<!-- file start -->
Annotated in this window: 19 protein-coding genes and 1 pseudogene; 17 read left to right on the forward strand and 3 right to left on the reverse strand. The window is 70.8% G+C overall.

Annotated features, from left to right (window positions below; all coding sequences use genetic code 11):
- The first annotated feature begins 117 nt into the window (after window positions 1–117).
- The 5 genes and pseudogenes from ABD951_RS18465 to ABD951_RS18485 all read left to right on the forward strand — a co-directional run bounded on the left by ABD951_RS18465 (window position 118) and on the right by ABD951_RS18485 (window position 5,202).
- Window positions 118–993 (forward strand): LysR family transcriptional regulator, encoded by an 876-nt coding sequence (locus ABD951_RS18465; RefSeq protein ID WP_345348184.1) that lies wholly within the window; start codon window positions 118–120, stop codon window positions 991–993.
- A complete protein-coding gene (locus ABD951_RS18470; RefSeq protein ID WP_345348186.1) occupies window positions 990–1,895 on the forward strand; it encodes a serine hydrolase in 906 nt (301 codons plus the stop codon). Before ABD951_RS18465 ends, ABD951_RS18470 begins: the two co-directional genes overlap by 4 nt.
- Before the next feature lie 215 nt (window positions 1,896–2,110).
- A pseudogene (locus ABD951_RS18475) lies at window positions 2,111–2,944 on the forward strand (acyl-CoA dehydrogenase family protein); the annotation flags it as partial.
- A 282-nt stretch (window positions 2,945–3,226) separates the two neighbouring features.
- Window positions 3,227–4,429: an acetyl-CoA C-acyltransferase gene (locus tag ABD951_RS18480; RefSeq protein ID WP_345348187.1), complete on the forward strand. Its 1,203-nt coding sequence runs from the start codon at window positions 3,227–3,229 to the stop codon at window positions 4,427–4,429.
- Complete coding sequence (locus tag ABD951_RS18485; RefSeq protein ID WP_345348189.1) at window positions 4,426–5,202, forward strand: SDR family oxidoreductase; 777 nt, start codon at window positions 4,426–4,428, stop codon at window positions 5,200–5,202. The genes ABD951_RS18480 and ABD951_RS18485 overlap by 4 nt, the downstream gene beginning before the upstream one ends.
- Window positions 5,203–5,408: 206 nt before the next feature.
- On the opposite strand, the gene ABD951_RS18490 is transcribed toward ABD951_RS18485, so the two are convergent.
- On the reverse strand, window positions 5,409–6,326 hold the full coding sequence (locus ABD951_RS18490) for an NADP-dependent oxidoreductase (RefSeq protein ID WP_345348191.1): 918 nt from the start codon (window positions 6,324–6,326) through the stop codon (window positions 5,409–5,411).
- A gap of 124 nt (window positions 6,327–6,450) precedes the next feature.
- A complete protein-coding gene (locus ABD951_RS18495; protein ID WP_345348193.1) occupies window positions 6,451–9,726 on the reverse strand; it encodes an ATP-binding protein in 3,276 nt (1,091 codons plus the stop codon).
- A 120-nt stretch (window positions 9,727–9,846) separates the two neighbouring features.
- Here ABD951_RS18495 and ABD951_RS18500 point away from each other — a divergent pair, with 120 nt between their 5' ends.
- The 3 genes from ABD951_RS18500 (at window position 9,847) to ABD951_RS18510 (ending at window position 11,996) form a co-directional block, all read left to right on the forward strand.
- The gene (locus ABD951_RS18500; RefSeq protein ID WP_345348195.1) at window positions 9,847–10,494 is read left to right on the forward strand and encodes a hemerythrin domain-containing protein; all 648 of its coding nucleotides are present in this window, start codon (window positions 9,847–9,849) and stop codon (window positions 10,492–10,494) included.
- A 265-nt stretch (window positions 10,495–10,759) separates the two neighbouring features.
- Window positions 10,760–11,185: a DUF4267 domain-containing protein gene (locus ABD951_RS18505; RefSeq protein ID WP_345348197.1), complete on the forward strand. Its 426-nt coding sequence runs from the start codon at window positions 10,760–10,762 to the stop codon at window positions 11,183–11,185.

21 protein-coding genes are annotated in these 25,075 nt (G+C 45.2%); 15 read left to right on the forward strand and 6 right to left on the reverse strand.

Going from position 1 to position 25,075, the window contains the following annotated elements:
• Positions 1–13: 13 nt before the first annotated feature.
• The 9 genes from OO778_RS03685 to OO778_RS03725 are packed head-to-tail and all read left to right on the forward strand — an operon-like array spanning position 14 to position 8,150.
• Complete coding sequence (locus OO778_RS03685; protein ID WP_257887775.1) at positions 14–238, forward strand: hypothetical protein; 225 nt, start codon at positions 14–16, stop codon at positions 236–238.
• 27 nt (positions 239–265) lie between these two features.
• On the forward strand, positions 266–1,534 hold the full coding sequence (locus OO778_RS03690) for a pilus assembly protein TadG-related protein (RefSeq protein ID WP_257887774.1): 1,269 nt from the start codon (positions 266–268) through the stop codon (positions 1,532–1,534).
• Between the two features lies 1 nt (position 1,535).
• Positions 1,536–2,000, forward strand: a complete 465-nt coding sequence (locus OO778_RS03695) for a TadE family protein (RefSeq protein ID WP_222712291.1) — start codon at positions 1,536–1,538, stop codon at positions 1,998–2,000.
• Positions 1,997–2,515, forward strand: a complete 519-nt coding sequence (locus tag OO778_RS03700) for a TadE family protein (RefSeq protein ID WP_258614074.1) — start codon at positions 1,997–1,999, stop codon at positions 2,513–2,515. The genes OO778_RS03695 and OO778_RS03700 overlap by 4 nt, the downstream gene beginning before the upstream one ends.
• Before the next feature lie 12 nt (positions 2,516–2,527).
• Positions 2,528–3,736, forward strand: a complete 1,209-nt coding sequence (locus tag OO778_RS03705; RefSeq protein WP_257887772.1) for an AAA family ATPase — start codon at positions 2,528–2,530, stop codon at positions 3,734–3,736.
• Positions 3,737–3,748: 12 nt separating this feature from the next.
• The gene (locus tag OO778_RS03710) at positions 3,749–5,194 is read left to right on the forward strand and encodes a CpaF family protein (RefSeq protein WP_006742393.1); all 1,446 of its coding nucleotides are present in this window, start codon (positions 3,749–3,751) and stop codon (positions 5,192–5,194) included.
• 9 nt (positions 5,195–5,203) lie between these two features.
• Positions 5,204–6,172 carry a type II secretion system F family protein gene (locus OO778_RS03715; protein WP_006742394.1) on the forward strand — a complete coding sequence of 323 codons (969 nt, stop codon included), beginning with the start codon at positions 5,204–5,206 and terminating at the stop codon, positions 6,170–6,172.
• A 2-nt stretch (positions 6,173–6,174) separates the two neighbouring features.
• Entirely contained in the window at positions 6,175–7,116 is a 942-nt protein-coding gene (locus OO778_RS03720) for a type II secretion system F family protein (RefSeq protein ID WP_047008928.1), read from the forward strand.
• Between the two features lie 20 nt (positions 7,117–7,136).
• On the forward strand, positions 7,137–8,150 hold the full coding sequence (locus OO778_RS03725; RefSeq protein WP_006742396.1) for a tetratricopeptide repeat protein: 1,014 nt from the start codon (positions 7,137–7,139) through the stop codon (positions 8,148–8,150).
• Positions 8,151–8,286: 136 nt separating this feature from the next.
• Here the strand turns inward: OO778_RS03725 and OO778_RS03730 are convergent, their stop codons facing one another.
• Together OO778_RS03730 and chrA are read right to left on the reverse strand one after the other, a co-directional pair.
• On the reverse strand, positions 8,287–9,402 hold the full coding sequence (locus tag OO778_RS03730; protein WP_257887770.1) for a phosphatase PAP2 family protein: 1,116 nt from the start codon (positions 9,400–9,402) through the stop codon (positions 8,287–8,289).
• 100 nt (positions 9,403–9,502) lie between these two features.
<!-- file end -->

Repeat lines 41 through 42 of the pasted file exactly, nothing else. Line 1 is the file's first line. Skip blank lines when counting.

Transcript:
• Between the two features lie 20 nt (positions 7,117–7,136).
• On the forward strand, positions 7,137–8,150 hold the full coding sequence (locus OO778_RS03725; RefSeq protein WP_006742396.1) for a tetratricopeptide repeat protein: 1,014 nt from the start codon (positions 7,137–7,139) through the stop codon (positions 8,148–8,150).